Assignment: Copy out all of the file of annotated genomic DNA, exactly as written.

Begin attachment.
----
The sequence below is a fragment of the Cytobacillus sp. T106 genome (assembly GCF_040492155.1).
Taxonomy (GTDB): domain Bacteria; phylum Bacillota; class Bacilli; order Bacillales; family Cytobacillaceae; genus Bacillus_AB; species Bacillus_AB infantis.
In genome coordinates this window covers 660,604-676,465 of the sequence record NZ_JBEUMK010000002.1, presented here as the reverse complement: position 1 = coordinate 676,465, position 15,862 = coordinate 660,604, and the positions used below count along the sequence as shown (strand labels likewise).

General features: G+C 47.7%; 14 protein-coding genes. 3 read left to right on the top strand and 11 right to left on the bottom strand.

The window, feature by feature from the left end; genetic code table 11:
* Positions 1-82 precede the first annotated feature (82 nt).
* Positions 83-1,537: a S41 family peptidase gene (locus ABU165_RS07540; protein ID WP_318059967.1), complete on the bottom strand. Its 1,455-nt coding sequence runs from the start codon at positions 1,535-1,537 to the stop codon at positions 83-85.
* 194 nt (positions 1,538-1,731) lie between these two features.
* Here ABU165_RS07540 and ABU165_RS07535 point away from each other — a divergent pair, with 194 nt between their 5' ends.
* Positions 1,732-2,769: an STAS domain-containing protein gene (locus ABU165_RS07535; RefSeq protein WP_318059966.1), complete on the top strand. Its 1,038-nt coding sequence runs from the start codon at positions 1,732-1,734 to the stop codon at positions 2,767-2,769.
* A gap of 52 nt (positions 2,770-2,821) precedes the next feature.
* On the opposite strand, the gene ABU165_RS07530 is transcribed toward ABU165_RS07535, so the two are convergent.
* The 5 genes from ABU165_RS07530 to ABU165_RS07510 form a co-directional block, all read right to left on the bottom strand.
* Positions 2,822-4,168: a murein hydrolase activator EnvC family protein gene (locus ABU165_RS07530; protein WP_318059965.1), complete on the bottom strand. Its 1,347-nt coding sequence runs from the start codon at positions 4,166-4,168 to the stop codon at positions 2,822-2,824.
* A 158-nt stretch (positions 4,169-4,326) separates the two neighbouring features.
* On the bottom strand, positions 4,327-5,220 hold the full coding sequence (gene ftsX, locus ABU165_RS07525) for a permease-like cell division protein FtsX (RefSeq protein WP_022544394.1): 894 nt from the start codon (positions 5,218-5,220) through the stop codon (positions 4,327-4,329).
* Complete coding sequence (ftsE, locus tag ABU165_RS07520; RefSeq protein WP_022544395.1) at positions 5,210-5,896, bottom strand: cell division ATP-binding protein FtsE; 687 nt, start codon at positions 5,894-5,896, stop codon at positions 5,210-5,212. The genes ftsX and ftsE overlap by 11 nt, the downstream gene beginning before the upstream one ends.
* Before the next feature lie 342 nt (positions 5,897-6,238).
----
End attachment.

The sequence below is a fragment of the Cytobacillus sp. T106 genome (assembly GCF_040492155.1).
Taxonomy (GTDB): domain Bacteria; phylum Bacillota; class Bacilli; order Bacillales; family Cytobacillaceae; genus Bacillus_AB; species Bacillus_AB infantis.
In genome coordinates this window covers 660,604-676,465 of the sequence record NZ_JBEUMK010000002.1, presented here as the reverse complement: position 1 = coordinate 676,465, position 15,862 = coordinate 660,604, and the positions used below count along the sequence as shown (strand labels likewise).

General features: G+C 47.7%; 14 protein-coding genes. 3 read left to right on the top strand and 11 right to left on the bottom strand.

The window, feature by feature from the left end; genetic code table 11:
* Positions 1-82 precede the first annotated feature (82 nt).
* Positions 83-1,537: a S41 family peptidase gene (locus ABU165_RS07540; protein ID WP_318059967.1), complete on the bottom strand. Its 1,455-nt coding sequence runs from the start codon at positions 1,535-1,537 to the stop codon at positions 83-85.
* 194 nt (positions 1,538-1,731) lie between these two features.
* Here ABU165_RS07540 and ABU165_RS07535 point away from each other — a divergent pair, with 194 nt between their 5' ends.
* Positions 1,732-2,769: an STAS domain-containing protein gene (locus ABU165_RS07535; RefSeq protein WP_318059966.1), complete on the top strand. Its 1,038-nt coding sequence runs from the start codon at positions 1,732-1,734 to the stop codon at positions 2,767-2,769.
* A gap of 52 nt (positions 2,770-2,821) precedes the next feature.
* On the opposite strand, the gene ABU165_RS07530 is transcribed toward ABU165_RS07535, so the two are convergent.
* The 5 genes from ABU165_RS07530 to ABU165_RS07510 form a co-directional block, all read right to left on the bottom strand.
* Positions 2,822-4,168: a murein hydrolase activator EnvC family protein gene (locus ABU165_RS07530; protein WP_318059965.1), complete on the bottom strand. Its 1,347-nt coding sequence runs from the start codon at positions 4,166-4,168 to the stop codon at positions 2,822-2,824.
* A 158-nt stretch (positions 4,169-4,326) separates the two neighbouring features.
* On the bottom strand, positions 4,327-5,220 hold the full coding sequence (gene ftsX, locus ABU165_RS07525) for a permease-like cell division protein FtsX (RefSeq protein WP_022544394.1): 894 nt from the start codon (positions 5,218-5,220) through the stop codon (positions 4,327-4,329).
* Complete coding sequence (ftsE, locus tag ABU165_RS07520; RefSeq protein WP_022544395.1) at positions 5,210-5,896, bottom strand: cell division ATP-binding protein FtsE; 687 nt, start codon at positions 5,894-5,896, stop codon at positions 5,210-5,212. The genes ftsX and ftsE overlap by 11 nt, the downstream gene beginning before the upstream one ends.
* Before the next feature lie 342 nt (positions 5,897-6,238).